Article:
Higuain breaks out after last season's Kamara feud

A year ago this week, Federico Higuain stepped up to take a penalty for Columbus Crew SC. Columbus was at home nursing a 3-1 lead against Montreal. Teammate Kei Kamara had notched two goals and was in position to secure his first career hat trick.

An ugly argument ensued over who'd take the PK. There were the Crew's two Designated Players, having it out in front of the world. Ultimately, Higuain shot and scored while Kamara fumed.

Bad vibes followed: A 4-1 Columbus lead devolved into a shocking 4-4 draw, after which Kamara complained to the media about Higuain: “That's selfishness. That's not a teammate.”

Within days it became clear Higuain and Kamara could not coexist, so Columbus did the unthinkable, trading team MVP Kamara to New England. And although Coach Gregg Berhalter indicated the move was based on more than just the PK incident, it read like a referendum on which DP the Crew was willing to build around.

They chose right. In recent weeks Higuain has been reminding us why.

Two weekends ago, he scored on an astonishing half-volley against New York City FC. Later in the match, he dummied a pass from Ethan Finlay to giftwrap a shot for Ola Kamara, essentially creating a goal without touching the ball.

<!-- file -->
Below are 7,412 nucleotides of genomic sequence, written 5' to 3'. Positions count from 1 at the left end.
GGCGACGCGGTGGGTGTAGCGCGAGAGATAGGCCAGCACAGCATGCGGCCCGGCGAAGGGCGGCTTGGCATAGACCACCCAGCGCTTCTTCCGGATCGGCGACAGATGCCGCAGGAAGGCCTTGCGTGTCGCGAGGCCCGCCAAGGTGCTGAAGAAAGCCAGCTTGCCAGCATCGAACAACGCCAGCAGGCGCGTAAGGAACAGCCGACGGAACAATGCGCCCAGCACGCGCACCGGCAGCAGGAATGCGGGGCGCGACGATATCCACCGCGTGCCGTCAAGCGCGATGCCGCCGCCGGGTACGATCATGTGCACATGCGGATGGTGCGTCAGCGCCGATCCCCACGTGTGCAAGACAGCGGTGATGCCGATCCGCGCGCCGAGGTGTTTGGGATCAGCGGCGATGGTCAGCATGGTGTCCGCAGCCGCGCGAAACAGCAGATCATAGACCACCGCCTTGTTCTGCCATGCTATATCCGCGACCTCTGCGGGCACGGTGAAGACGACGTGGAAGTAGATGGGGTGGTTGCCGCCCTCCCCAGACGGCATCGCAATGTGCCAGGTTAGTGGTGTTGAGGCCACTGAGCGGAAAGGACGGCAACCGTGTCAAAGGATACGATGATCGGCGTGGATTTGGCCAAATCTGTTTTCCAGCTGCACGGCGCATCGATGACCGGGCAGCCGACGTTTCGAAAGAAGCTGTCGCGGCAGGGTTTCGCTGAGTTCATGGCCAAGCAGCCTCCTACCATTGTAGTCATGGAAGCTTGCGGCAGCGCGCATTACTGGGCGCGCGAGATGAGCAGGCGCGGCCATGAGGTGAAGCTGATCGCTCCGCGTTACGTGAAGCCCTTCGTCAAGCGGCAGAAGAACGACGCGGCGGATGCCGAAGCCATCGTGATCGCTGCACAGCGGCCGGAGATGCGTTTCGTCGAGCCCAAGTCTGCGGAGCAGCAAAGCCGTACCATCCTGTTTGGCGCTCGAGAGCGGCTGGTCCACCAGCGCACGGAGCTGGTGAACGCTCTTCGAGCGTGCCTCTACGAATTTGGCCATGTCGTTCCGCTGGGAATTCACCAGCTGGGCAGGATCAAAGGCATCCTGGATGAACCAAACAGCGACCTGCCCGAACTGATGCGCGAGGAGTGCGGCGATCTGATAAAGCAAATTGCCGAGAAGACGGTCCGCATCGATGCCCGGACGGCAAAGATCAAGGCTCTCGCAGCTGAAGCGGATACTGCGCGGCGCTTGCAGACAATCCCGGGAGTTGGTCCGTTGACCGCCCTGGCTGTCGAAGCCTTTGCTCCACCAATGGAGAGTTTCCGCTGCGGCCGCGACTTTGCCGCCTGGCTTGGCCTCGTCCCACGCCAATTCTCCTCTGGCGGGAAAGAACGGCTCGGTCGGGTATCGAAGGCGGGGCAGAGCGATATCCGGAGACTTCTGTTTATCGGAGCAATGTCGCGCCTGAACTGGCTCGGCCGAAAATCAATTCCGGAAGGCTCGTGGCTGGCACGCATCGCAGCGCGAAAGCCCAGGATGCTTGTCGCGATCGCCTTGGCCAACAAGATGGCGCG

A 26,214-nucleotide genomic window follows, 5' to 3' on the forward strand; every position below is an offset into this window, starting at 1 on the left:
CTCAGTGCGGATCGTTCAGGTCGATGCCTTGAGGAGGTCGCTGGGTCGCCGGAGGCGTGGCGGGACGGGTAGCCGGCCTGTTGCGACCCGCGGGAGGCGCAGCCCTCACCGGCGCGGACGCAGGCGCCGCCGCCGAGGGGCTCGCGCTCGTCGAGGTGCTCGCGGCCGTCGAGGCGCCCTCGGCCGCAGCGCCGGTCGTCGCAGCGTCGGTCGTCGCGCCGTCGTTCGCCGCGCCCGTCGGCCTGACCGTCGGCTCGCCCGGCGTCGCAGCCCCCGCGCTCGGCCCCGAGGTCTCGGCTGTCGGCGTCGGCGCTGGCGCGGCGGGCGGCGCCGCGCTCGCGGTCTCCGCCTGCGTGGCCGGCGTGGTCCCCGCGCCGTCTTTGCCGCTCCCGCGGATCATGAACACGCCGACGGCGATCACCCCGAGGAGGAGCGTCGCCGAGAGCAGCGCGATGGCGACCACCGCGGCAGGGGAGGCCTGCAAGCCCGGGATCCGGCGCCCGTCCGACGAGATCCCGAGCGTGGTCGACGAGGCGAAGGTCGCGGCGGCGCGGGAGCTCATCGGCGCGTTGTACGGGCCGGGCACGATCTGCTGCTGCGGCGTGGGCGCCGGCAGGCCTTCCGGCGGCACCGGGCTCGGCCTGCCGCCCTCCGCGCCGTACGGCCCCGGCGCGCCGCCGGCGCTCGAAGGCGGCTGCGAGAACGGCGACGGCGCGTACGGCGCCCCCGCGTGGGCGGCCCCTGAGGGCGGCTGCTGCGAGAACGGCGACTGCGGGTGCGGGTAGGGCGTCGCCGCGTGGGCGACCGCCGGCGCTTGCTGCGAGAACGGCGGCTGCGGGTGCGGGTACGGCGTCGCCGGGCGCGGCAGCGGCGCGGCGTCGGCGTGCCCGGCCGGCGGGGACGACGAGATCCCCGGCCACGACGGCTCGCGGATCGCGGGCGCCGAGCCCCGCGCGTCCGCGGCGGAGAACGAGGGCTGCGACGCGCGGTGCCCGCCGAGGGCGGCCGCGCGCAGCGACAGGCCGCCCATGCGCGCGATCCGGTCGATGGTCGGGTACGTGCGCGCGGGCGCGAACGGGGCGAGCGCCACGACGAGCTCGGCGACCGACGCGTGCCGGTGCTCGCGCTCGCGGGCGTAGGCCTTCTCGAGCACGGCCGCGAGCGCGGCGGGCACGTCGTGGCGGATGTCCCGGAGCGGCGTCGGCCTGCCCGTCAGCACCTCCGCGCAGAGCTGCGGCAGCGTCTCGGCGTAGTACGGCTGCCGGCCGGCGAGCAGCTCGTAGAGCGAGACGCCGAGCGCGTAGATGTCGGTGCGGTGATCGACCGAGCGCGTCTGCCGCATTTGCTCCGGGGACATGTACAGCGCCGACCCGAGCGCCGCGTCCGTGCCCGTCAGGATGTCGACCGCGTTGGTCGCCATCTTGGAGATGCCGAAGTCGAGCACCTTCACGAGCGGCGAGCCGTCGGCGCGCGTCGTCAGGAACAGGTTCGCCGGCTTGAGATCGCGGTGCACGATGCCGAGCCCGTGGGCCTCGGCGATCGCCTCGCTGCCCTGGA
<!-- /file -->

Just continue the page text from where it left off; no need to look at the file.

The Crew lost that match, but Higuain's performance was electrifying. He struck again the following Saturday, burying a gorgeous finish to complete a 2-0 victory versus New England. The two-game scoring streak was tangible evidence of Higuain's intangible impact this year: Crew SC has played better, more exciting soccer with him on the pitch. He's looking like a star again.

Higuain has shined before, but often in other players' shadows. His younger brother, Gonzalo, has played for elite European clubs and represented Argentina in two World Cups; Federico has not. And when Higuain arrived in Columbus five years ago, comparisons to the Crew's prior Argentine midfield maestro Guillermo Barros Schelotto were inevitable — comparisons that become more unflattering each year Higuain falls short of Schelotto's MVP-winning 2008 championship campaign.

At age 32, Higuain's time to lead Columbus to glory is running out. After an injury-addled 2016, it was unclear whether he could regain the creative flair and relentless hustle that first ingratiated him here. But as those two recent contests demonstrated, he's back in a big way, perhaps ready to move permanently out of eclipse.